The Student Tenants Union: Base-Building on College Campuses

By Alex Drusda and Noah Cote

“‘Well, what are you going to do? It’s college!’” 

This is a fairly common response that Steven DeLucry, outgoing president of Drexel Socialists, receives when canvassing for the Student Tenants Union. For the past year, establishing and growing the Student Tenants Union has been Drexel Socialists’ foremost project. Their goals?  Empower student renters and inform students about the issues tenants face. 

History

The Student Tenants Union began in June 2018, as a project of Drexel Socialists. While canvassing for the Union, student organizers encountered Rebekka, a German exchange student trapped in her lease with University Crossings, a private student housing provider. UCross allowed Rebekka to sublet an apartment, and assured her that she would only be responsible for three months of rent. However, once the subletter dropped contact with Rebekka, UCross held her responsible for the remaining rent. In the span of a month, the Student Tenants Union righted this wrong.

The Drexel Socialists’ Student Tenants Union responded by delivering a letter of demands to UCross’ leasing office. The letter demanded that UCross release Rebekka from her unfair subleasing agreement. A few days later, the Union returned to the leasing office, flyering to let students know what had happened to Rebekka. By the end of June, UCross buckled: Rebekka was released from the lease without having to pay the additional rent and associated fees. 

In a different fight, a student-tenant experienced difficulties paying rent and repeatedly tried, in vain, to contact management. After two months, this tenant received an eviction notice, demanding that they leave within the next five days. The Union managed to push this date back and help the tenant find new housing. However, the tenant later learned from their former roommates that the developer mailed details regarding a lawsuit.

The Student Tenants Union spent the next few months fighting this injustice. Through public protests, legal support, and negative review-a-thons, the tenant managed to secure a deal: the Union would scale back its negative press campaign, and the tenant would only be charged roughly half of the rent they initially owed. 

Base-Building at the Student Level

As DeLucry expressed, it can be difficult to get students interested in tenants’ struggles. Although most students are tenants, many envision their roles as “renters” to be a transient stage in their lives. 

Fortunately, simple conversations with students can raise awareness that student housing issues are a form of landlord-tenant conflict. University Crossings, for example, is one of several “University-Affiliated Housing” buildings owned by American Campus Communities (ACC). If you are a student at Drexel, dealing with ACC is largely unavoidable. Drexel is engaged in a public-private partnership with ACC, which forces non-commuting sophomores to live in ACC housing.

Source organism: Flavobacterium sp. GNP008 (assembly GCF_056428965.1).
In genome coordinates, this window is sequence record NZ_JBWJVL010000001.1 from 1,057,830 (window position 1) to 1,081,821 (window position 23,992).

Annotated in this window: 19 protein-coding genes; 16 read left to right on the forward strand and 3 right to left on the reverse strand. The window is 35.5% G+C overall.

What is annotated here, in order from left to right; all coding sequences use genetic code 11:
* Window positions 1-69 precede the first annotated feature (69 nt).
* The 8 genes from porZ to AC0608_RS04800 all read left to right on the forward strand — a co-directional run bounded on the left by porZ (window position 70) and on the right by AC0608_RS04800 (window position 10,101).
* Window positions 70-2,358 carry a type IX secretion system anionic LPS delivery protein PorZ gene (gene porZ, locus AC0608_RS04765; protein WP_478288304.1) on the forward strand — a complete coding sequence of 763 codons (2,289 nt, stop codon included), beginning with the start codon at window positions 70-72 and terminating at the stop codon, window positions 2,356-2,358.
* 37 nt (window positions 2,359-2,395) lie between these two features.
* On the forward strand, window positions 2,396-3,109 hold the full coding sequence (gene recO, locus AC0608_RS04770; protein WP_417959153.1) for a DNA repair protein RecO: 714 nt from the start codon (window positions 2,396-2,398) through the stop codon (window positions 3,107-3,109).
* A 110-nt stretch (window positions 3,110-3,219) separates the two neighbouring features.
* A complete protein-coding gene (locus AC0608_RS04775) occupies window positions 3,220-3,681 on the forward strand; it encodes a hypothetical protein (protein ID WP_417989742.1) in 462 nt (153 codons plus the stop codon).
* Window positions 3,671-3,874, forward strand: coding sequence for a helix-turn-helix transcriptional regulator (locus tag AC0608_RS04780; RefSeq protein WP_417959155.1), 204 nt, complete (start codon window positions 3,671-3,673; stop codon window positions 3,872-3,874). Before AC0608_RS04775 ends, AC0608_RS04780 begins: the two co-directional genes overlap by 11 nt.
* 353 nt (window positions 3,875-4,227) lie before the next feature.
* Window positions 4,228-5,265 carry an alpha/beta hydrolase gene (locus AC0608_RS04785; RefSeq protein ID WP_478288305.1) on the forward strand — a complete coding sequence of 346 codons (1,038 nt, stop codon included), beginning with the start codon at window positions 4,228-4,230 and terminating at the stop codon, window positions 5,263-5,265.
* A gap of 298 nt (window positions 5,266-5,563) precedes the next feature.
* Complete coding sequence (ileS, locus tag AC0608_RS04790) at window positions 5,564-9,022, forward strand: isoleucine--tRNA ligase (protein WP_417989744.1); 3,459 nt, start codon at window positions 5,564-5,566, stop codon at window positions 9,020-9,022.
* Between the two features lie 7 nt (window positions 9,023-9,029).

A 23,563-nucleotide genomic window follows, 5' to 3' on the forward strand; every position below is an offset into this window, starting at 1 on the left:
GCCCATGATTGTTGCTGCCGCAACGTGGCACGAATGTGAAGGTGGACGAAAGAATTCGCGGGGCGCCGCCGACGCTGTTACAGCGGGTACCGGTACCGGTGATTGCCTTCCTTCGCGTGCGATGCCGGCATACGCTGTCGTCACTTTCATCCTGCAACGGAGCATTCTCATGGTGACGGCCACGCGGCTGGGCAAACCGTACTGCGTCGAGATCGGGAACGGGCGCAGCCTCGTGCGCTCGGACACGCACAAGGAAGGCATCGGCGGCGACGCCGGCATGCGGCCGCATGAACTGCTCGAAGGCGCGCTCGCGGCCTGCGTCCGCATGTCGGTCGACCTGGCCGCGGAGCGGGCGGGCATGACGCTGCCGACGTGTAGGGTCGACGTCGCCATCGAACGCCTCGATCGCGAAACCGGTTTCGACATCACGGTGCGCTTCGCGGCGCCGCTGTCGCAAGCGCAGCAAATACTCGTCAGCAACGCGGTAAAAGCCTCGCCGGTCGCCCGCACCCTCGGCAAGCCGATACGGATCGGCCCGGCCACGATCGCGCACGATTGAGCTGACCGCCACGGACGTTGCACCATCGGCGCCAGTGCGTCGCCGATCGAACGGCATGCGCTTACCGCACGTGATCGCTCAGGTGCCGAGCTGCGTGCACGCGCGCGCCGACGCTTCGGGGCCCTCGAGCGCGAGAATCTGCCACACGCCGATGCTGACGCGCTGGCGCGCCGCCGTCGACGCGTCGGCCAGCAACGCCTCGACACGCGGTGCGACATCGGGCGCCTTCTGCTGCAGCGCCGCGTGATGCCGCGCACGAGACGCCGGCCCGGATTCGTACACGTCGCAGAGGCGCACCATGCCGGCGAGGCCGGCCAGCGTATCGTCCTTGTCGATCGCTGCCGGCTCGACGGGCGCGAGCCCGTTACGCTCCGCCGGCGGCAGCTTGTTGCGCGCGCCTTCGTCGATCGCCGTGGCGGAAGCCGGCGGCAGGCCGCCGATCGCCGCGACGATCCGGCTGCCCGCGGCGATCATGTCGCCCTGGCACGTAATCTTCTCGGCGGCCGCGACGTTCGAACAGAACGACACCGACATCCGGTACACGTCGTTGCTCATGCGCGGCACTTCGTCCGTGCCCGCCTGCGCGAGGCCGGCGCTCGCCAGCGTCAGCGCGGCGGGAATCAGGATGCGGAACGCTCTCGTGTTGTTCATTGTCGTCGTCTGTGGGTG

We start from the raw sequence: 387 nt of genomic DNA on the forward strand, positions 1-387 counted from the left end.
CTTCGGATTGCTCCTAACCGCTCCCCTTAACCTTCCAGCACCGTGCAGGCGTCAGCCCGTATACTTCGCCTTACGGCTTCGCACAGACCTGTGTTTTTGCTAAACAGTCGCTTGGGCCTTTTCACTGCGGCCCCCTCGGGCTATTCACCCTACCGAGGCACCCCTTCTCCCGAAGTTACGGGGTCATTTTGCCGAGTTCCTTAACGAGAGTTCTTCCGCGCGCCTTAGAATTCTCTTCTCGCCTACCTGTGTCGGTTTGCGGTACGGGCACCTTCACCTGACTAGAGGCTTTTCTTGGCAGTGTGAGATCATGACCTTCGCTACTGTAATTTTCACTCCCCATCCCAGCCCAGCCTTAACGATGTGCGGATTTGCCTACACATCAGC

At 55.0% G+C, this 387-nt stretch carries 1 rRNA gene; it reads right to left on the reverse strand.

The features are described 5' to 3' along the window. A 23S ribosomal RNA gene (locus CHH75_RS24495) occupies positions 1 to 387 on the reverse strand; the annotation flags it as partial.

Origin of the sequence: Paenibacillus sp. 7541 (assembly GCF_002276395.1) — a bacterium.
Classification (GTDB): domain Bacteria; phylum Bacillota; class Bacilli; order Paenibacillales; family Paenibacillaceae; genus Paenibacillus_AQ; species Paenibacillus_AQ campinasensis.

In addition to rent being hugely inflated (rent starts at $849 for a two-bed, one-bath apartment shared by four tenants), ACC’s properties come with a myriad of drawbacks. ACC requires students to pay a $250 non-refundable application fee–with no actual guarantee of housing. Their LGBTQ policies are not up to Drexel’s standards: they require parental permission for adult students to enter co-ed leasing forms, undermining the autonomy of adult students. 

Given this state of affairs, many students leap at the opportunity to talk to the Union about ACC.

“‘Oh no, we know everything going on [with American Campus Communities], it’s bad, we hate it,’” is another popular response, according to Ariel Ge, Vice President of Drexel Socialists. “[We] just build a huge conversation around that. Instead of making it feel like a transactional, robotic approach, trying to work with them is the most beneficial way to get more people involved.”

Collective action has provided the Student Tenants Union with two clear examples of tenant power on Drexel’s campus. Organizing around these victories and a general disdain for ACC, the Union only stands to grow.

Contextualizing Tenant Rights

What differentiates a student tenant from a tenant? 

Not much. DeLucry clarifies that contrary to the beliefs of some students, renting is not a phase unique to college: “This is life. A lot of people are going to have student debt for life, so this is the time to build this movement, while you have this power and leverage.” Students are paying tuition; they are in a better place to negotiate with universities that need them to turn profit.

Students are part of the working class. Many students work part-time or full-time throughout their education. Upon accumulating student debt, it is difficult for most to surmount this obstacle. While it is easy to write off student tenants as gentrifiers, this prevents the solidarity that could be formed amongst tenants across the city.

Consequently, the Student Tenants Union acts with this bigger picture in mind. When the Union marched on UCross’s leasing office, they brought the Philadelphia Tenants Union (PTU) banner. Several members of Drexel Socialists are also involved with PTU. 

So, it’s not just college. What are you going to do? The Student Tenants Union asks this question of their peers. By working to aid students in need, and preparing them for the realities of landlord-tenant conflict, the Union is strengthening tenant power in Philadelphia.

 

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